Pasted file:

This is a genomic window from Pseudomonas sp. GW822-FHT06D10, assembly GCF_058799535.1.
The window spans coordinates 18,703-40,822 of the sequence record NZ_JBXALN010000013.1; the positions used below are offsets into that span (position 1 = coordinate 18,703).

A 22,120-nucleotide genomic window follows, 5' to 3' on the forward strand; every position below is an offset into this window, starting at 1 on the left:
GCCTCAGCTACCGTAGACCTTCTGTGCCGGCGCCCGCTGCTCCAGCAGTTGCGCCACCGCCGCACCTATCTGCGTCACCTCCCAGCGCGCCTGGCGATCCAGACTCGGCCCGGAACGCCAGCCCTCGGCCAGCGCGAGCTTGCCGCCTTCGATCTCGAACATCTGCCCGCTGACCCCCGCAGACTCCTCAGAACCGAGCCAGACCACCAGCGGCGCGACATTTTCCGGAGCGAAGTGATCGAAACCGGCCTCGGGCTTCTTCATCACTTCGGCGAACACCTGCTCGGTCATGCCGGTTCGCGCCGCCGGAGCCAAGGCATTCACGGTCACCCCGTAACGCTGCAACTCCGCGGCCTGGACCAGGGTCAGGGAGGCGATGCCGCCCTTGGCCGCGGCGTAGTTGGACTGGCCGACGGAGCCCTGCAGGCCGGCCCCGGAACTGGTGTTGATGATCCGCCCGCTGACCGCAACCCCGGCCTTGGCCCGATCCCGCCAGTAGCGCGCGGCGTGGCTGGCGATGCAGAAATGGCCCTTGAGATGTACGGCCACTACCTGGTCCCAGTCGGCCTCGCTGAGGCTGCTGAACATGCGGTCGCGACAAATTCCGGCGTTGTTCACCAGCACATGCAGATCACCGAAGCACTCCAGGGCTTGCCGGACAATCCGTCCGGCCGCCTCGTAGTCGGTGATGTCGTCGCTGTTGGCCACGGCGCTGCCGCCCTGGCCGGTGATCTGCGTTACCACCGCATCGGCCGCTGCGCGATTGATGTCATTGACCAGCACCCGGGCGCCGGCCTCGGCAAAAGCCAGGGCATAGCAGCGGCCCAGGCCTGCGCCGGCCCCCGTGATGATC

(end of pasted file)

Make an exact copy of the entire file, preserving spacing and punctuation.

This is a genomic window from Pseudomonas sp. GW822-FHT06D10, assembly GCF_058799535.1.
The window spans coordinates 18,703-40,822 of the sequence record NZ_JBXALN010000013.1; the positions used below are offsets into that span (position 1 = coordinate 18,703).

A 22,120-nucleotide genomic window follows, 5' to 3' on the forward strand; every position below is an offset into this window, starting at 1 on the left:
GCCTCAGCTACCGTAGACCTTCTGTGCCGGCGCCCGCTGCTCCAGCAGTTGCGCCACCGCCGCACCTATCTGCGTCACCTCCCAGCGCGCCTGGCGATCCAGACTCGGCCCGGAACGCCAGCCCTCGGCCAGCGCGAGCTTGCCGCCTTCGATCTCGAACATCTGCCCGCTGACCCCCGCAGACTCCTCAGAACCGAGCCAGACCACCAGCGGCGCGACATTTTCCGGAGCGAAGTGATCGAAACCGGCCTCGGGCTTCTTCATCACTTCGGCGAACACCTGCTCGGTCATGCCGGTTCGCGCCGCCGGAGCCAAGGCATTCACGGTCACCCCGTAACGCTGCAACTCCGCGGCCTGGACCAGGGTCAGGGAGGCGATGCCGCCCTTGGCCGCGGCGTAGTTGGACTGGCCGACGGAGCCCTGCAGGCCGGCCCCGGAACTGGTGTTGATGATCCGCCCGCTGACCGCAACCCCGGCCTTGGCCCGATCCCGCCAGTAGCGCGCGGCGTGGCTGGCGATGCAGAAATGGCCCTTGAGATGTACGGCCACTACCTGGTCCCAGTCGGCCTCGCTGAGGCTGCTGAACATGCGGTCGCGACAAATTCCGGCGTTGTTCACCAGCACATGCAGATCACCGAAGCACTCCAGGGCTTGCCGGACAATCCGTCCGGCCGCCTCGTAGTCGGTGATGTCGTCGCTGTTGGCCACGGCGCTGCCGCCCTGGCCGGTGATCTGCGTTACCACCGCATCGGCCGCTGCGCGATTGATGTCATTGACCAGCACCCGGGCGCCGGCCTCGGCAAAAGCCAGGGCATAGCAGCGGCCCAGGCCTGCGCCGGCCCCCGTGATGATC